||April 27, 2010
||Dr. Michael P. Thien
||Senior Vice President, Global Science, Technology & Commercialization, Merck Manufacturing Div., Merck & Co., Inc.
The AIDS pandemic continues to be a huge global health challenge. In the US, EU and Japan, those living with AIDS have been able to manage their disease through the use of modes of therapies discovered in the early- and mid-90's. Unfortunately, these populations are now showing resistance to these therapies. In addition, in the Developing World, many people with HIV/AIDS receive no therapy at all. The world's AIDS populations need new and different types of therapies.
Merck has recently received approval for ISENTRESS, an HIV therapy based on a new mode of action: inhibition of HIV integrase. The commercialization of this new and effective therapy has faced a variety of technical challenges that have been met by Merck's chemical engineers. This talk will describe the global context of the AIDS pandemic, the technical challenges faced by Merck's engineering team in bringing this to market, and the special challenges that are presented by bringing this therapy to the Developing World.
Dr. Thien has worked in new product and process development at Merck for 20 years. After receiving his B.S. in Chemical Engineering from Caltech (1982), an Sc.D. from MIT in biochemical engineering (1988) and a post doc at the Whitehead Institute of Biomedical Research, Mike joined the Merck Research Labs, working in vaccines and recombinant proteins. In 1991, Dr. Thien led a process development group for compounds made by organic synthesis, continuing in that capacity until 1997. During this time Dr. Thien was named a Merck Research Labs “Divisional Scientist” as a result of his development and plant start-up work on CRIXIVAN, one of the first HIV protease inhibitors in the marketplace. Between 1997 and 2003 Mike held roles of increasing responsibility including Senior Director of chemical pilot plant operations and Executive Director of chemical process development. Dr. Thien was named Vice President, Process R&D in 2003 covering analytical and engineering development of Merck's small molecules.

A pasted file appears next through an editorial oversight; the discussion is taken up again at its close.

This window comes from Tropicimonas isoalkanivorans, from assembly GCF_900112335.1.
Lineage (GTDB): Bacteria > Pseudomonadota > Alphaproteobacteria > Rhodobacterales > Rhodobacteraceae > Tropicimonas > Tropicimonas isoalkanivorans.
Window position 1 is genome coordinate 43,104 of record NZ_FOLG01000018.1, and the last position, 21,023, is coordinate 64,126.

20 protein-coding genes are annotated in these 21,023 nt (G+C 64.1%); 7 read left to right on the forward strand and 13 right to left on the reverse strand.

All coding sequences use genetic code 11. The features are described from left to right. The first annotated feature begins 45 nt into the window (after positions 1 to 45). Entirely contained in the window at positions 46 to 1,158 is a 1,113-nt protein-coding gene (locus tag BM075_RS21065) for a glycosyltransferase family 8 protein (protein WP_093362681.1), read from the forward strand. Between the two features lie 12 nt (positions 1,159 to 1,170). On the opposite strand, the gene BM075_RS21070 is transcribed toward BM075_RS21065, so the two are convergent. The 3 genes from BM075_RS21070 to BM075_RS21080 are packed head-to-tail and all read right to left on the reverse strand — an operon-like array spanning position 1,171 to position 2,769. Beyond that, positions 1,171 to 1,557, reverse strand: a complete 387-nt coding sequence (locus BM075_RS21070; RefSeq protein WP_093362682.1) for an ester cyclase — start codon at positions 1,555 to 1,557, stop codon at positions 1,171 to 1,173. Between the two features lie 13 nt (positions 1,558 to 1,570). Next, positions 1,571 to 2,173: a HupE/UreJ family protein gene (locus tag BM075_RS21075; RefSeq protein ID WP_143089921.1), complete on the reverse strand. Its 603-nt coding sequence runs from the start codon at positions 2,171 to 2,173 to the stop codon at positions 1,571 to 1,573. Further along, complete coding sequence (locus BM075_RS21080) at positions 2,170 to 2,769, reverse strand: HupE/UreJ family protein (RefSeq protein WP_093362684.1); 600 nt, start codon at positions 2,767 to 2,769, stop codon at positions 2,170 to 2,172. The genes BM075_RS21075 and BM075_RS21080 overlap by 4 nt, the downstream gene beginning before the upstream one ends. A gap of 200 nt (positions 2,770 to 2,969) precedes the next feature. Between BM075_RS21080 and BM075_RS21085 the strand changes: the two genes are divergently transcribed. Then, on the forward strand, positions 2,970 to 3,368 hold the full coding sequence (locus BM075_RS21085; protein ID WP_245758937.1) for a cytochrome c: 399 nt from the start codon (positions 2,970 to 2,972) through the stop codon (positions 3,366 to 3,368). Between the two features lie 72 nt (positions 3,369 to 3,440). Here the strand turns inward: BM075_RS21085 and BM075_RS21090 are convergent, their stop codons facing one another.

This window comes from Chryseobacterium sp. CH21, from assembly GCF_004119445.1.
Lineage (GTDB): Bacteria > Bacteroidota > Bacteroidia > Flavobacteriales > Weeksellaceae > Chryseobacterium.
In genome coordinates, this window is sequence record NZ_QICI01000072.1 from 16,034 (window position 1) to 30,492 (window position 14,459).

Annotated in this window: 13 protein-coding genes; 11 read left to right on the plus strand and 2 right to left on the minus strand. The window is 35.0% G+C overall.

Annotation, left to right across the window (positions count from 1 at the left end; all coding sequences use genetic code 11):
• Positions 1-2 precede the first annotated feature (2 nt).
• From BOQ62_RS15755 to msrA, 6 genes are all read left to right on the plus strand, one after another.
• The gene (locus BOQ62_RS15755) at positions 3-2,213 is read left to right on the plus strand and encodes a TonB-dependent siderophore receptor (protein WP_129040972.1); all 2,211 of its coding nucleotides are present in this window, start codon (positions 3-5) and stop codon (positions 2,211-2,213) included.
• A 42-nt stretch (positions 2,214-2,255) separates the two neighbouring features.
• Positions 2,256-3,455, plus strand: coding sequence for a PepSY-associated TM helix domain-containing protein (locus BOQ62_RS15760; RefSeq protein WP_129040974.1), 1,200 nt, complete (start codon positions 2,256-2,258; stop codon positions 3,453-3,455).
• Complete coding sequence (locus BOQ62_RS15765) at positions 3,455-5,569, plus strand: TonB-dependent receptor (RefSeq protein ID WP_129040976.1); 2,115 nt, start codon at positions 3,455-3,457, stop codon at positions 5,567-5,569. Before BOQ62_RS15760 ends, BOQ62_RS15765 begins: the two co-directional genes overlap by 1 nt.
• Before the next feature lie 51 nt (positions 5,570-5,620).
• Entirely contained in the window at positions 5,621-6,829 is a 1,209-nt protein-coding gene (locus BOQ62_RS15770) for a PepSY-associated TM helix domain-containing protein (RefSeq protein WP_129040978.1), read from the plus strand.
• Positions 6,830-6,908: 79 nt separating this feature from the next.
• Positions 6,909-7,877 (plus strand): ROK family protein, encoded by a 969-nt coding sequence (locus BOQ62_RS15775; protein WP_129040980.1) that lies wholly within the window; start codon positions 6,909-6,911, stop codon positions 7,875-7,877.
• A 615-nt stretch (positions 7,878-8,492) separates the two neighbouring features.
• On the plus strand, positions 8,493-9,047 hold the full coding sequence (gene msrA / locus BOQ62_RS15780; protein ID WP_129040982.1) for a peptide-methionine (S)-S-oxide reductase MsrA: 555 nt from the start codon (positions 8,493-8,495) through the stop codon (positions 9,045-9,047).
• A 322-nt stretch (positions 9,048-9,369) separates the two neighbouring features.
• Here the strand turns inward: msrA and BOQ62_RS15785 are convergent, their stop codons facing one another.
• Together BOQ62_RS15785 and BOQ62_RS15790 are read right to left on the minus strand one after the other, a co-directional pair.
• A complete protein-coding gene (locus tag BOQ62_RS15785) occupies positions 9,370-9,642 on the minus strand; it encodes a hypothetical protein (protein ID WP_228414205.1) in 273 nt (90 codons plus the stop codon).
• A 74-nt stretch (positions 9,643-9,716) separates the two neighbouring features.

In 2005, Mike co-led a team to re-define the paradigm by which Merck brings new drugs to market. This effort resulted in the creation of a new function at Merck: the Global Pharmaceutical Commercialization organization. This group includes engineers and analysts from both R&D and manufacturing and reports up through manufacturing. In 2005 Mike was appointed to head this group and was made responsible for both late stage process development and the making of clinical and commercial launch supplies for all of Merck's new drugs, with responsibility for chemical and formulation development and manufacturing efforts at facilities in New Jersey, Pennsylvania and Ireland. In October of 2008 Mike took on the additional responsibilities of leading technical support for Merck's in-line small molecule and vaccine products. In April of 2009, Dr. Thien was appointed to Senior Vice President, Global Science, Technology and Commercialization where he became additionally responsible for developing Merck's late stage process development and technical manufacturing support capabilities for therapeutic proteins. Mike has made numerous invited conference presentations and guest lectures on the pharmaceutical industry and sits on the Advisory Board for MIT's Department of Chemical Engineering and chairs a similar board for the Department of Chemical and Biomolecular Engineering at Tufts University.